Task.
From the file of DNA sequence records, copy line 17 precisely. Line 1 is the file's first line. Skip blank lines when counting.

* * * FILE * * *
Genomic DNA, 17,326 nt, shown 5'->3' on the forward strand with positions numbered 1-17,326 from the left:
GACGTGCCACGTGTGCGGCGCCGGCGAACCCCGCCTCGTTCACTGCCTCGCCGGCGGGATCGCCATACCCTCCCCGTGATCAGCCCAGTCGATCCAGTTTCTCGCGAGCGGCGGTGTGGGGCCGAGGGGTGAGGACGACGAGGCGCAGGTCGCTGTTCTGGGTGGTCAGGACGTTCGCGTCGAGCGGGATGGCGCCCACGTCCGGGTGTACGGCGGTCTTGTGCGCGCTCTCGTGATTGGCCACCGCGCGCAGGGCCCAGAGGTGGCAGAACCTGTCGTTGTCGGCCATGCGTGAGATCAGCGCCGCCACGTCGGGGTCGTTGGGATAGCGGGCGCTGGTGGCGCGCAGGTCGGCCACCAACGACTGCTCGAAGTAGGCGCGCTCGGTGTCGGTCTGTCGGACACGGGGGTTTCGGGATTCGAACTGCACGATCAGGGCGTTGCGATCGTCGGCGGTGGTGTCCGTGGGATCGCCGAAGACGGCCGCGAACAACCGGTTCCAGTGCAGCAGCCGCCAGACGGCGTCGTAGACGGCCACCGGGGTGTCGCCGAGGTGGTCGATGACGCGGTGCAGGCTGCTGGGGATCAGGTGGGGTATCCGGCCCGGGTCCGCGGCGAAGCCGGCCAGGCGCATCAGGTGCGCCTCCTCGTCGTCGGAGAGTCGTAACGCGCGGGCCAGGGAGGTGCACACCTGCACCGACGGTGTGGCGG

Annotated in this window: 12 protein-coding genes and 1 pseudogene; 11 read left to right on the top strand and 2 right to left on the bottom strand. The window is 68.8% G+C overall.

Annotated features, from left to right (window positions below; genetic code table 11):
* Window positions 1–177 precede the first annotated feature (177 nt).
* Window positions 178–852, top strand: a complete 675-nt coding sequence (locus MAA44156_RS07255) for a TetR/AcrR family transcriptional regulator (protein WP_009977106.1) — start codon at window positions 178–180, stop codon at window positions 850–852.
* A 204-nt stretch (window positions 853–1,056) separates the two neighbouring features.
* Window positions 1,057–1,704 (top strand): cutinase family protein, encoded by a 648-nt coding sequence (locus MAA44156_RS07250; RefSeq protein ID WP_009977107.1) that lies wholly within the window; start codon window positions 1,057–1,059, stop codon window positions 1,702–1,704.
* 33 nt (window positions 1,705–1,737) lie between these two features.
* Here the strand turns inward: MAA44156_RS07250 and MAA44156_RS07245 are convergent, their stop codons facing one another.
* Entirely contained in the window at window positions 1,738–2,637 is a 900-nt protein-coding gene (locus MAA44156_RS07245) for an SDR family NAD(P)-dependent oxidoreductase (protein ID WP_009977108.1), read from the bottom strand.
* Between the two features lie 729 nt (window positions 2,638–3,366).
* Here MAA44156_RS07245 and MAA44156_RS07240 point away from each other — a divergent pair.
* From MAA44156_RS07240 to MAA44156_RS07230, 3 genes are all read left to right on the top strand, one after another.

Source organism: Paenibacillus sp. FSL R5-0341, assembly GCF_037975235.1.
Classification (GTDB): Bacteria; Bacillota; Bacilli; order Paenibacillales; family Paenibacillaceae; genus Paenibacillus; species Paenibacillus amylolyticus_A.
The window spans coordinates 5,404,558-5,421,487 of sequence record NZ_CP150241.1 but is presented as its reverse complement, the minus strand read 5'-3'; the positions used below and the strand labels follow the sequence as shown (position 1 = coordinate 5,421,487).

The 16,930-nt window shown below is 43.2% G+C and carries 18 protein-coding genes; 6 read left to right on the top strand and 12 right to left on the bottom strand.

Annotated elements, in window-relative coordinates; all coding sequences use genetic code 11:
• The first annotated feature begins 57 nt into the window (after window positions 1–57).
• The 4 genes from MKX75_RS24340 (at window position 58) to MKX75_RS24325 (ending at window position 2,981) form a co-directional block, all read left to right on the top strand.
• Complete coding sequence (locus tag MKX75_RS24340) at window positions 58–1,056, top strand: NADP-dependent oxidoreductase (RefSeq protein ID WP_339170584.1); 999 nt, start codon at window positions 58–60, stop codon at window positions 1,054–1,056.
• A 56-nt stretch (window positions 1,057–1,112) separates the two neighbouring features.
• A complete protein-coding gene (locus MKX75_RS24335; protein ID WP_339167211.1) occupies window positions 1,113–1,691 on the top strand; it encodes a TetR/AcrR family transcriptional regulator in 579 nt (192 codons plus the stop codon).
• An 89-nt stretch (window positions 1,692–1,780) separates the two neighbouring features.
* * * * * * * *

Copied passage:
The window spans coordinates 5,404,558-5,421,487 of sequence record NZ_CP150241.1 but is presented as its reverse complement, the minus strand read 5'-3'; the positions used below and the strand labels follow the sequence as shown (position 1 = coordinate 5,421,487).